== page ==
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Co-op on display at RISE:2015

A photo of CSSH students Caroline Coughlin and Meghan Carroll talking about their research with President Aoun

Domestic and international co-ops inspired students in their research projects, several of which students presented at RISE:2015, Northeastern's research expo.

Each year I attend RISE, Northeastern’s annual research, inno­va­tion, and schol­ar­ship expo, I leave even more impressed with the high level and range of research hap­pening here. But this year, I’ve been thinking more about how many of the research projects pre­sented at the event stem in one way or another from stu­dents’ expe­ri­en­tial learning opportunities—particularly co-​​op.

Take the Col­lege of Engi­neering senior cap­stone team that devel­oped the Intel­li­gent Vir­tual Reality Aug­mented Cycling Kit, or iVRACK, after rec­og­nizing a need for a more quan­tifi­able way to mea­sure post-​​stroke vic­tims’ phys­ical therapy suc­cess. One of those stu­dents, Ben­jamin Rus­sell, E’15, noted how he used skills he learned from a product devel­op­ment co-​​op at Boston Device Devel­op­ment to help create pedals that attach to a sta­tionary bike and mea­sure a patient’s force and angle as he works the foot-​​operated levers. Rus­sell said the team got good results during lab tests and hopes iVRACK could someday be uti­lized in out­pa­tient facilities.

Another engi­neering cap­stone team pre­senting at RISE—and which I pro­filed recently—developed the “farm arm,” a pros­thetic limb designed to help amputee agri­cul­tural workers operate trac­tors. All five stu­dents drew from their co-​​ops for this project.

Polit­ical sci­ence major Car­o­line Coughlin, SSH’16, and Megan Car­roll, SSH’15, a com­bined major in inter­na­tional affairs and eco­nomics, pre­sented a com­par­a­tive case study of inde­pen­dence move­ments in Scot­land and Cat­alonia. They noted that these seces­sion move­ments are quite dif­ferent, despite the fact that both the media and acad­emia char­ac­terize them as sim­ilar. They also found that the evo­lu­tions of those move­ments were heavily influ­enced by the state responses to them.

For their project, they drew upon their inter­na­tional co-​​op expe­ri­ences, as well as addi­tional research. Coughlin worked on co-​​op for Jackie Baillie, a member of the Scot­tish Labour Party in the Scot­tish Par­lia­ment. She was able to directly cam­paign (for the “Better Together” or “no” cam­paign) in the ref­er­endum, as well as do research and write speeches for use in Par­lia­men­tary debates. Car­roll, for her part, worked at the Catalan National Assembly in Barcelona, which is the leading civil society orga­ni­za­tion pro­moting Catalan inde­pen­dence from Spain. “Com­paring our opin­ions and expe­ri­ences gave us the idea for this project,” Car­roll said.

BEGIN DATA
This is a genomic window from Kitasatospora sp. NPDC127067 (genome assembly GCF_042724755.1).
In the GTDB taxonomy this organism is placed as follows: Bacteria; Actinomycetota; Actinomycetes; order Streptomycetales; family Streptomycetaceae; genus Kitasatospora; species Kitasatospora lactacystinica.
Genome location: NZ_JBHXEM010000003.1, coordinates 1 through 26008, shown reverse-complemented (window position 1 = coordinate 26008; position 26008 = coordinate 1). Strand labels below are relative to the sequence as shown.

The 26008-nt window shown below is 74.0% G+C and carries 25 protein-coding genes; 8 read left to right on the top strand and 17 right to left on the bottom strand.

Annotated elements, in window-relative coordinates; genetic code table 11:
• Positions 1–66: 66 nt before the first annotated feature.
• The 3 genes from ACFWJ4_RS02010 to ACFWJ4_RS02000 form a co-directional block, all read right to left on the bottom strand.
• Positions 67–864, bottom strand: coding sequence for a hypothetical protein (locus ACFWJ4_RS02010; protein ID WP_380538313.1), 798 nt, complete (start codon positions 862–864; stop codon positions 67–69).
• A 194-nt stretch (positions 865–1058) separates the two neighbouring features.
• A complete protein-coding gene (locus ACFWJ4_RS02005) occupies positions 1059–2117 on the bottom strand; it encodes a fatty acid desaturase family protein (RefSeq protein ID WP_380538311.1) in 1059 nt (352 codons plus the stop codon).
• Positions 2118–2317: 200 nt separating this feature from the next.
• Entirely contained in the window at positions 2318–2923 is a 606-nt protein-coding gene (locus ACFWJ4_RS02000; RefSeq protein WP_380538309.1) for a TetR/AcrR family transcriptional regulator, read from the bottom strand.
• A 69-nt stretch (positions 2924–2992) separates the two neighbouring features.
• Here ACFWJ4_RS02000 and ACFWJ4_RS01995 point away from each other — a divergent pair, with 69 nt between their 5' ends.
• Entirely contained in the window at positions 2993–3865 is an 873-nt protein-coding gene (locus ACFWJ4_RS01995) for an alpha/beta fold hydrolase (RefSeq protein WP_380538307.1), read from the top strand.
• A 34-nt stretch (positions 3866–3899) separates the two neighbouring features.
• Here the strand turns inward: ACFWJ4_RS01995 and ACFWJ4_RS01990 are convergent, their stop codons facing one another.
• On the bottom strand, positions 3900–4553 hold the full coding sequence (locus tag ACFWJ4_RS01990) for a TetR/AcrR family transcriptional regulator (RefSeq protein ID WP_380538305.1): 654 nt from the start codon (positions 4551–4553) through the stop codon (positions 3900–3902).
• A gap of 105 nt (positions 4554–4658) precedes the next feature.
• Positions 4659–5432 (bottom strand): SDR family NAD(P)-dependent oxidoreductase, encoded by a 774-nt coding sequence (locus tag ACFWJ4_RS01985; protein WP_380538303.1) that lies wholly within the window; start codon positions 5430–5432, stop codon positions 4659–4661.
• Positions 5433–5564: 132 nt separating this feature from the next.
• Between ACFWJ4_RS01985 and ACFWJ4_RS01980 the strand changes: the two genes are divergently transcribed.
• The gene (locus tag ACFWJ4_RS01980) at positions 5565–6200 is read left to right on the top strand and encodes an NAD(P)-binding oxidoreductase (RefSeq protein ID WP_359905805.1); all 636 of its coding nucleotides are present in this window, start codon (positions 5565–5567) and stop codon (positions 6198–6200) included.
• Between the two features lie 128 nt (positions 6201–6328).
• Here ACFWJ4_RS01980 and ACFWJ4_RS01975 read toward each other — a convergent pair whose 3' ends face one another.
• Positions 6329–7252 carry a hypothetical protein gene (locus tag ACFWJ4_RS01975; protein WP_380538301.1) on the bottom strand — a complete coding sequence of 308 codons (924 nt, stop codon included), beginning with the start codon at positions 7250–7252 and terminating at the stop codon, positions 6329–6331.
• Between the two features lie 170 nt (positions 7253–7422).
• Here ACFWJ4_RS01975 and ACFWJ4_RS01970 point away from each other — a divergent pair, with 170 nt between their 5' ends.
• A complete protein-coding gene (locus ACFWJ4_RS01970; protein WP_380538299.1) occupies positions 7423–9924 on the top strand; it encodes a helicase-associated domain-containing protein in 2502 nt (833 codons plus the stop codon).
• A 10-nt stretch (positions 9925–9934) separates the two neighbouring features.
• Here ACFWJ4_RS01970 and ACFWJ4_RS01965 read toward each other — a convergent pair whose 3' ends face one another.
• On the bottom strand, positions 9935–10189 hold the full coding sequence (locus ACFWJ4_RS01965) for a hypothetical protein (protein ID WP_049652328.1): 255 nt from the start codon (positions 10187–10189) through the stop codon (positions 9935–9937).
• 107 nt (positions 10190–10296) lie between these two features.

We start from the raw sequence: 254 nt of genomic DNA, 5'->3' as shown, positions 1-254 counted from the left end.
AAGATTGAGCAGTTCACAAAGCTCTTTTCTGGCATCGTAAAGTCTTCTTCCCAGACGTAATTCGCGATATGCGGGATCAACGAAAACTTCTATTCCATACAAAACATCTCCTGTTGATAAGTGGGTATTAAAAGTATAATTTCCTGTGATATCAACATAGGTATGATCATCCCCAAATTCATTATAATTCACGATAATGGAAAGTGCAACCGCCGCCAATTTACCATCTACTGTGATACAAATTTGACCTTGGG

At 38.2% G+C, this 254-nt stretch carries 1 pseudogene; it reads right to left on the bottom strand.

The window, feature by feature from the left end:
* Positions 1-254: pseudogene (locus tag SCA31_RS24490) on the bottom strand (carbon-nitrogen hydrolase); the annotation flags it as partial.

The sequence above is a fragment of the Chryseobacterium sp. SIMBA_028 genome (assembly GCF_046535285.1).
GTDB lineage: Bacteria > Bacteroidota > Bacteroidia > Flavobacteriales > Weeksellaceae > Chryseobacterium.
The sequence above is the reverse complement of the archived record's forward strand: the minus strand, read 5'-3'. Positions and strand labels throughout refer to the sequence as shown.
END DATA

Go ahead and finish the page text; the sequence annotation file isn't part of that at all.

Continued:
In our story on RISE:2015, we noted the cyber­se­cu­rity research project pre­sented by Neel Shah, E’15, and Tushar Swamy, E/S’15. But one thing we didn’t men­tion was that Shah’s co-​​op at Mitre Cor­po­ra­tion, a non­profit that oper­ates research and devel­op­ment cen­ters spon­sored by the fed­eral gov­ern­ment, served as the inspi­ra­tion for his project. Upon returning to campus, he sought out research oppor­tu­ni­ties in Internet archi­tec­ture and security.

Ditto for his­tory major Martha Pearson, SSH’15, whose co-​​op at the North­eastern Uni­ver­sity Archives inspired her research project to explore the inter­play between edu­ca­tion civil rights in Boston and busing desegregation.

And if those aren’t enough exam­ples of how co-​​op influ­enced the projects on dis­play at RISE, how about archi­tec­ture stu­dent Christina Dadona, AMD’16, who returned to campus from co-​​op in Wash­ington this semester to present her research exam­ining oppor­tu­ni­ties to stitch together the urban fabric of East Boston.

-By Greg St. Martin and originally posted in Northeastern’s Research Blog, iNSolution.

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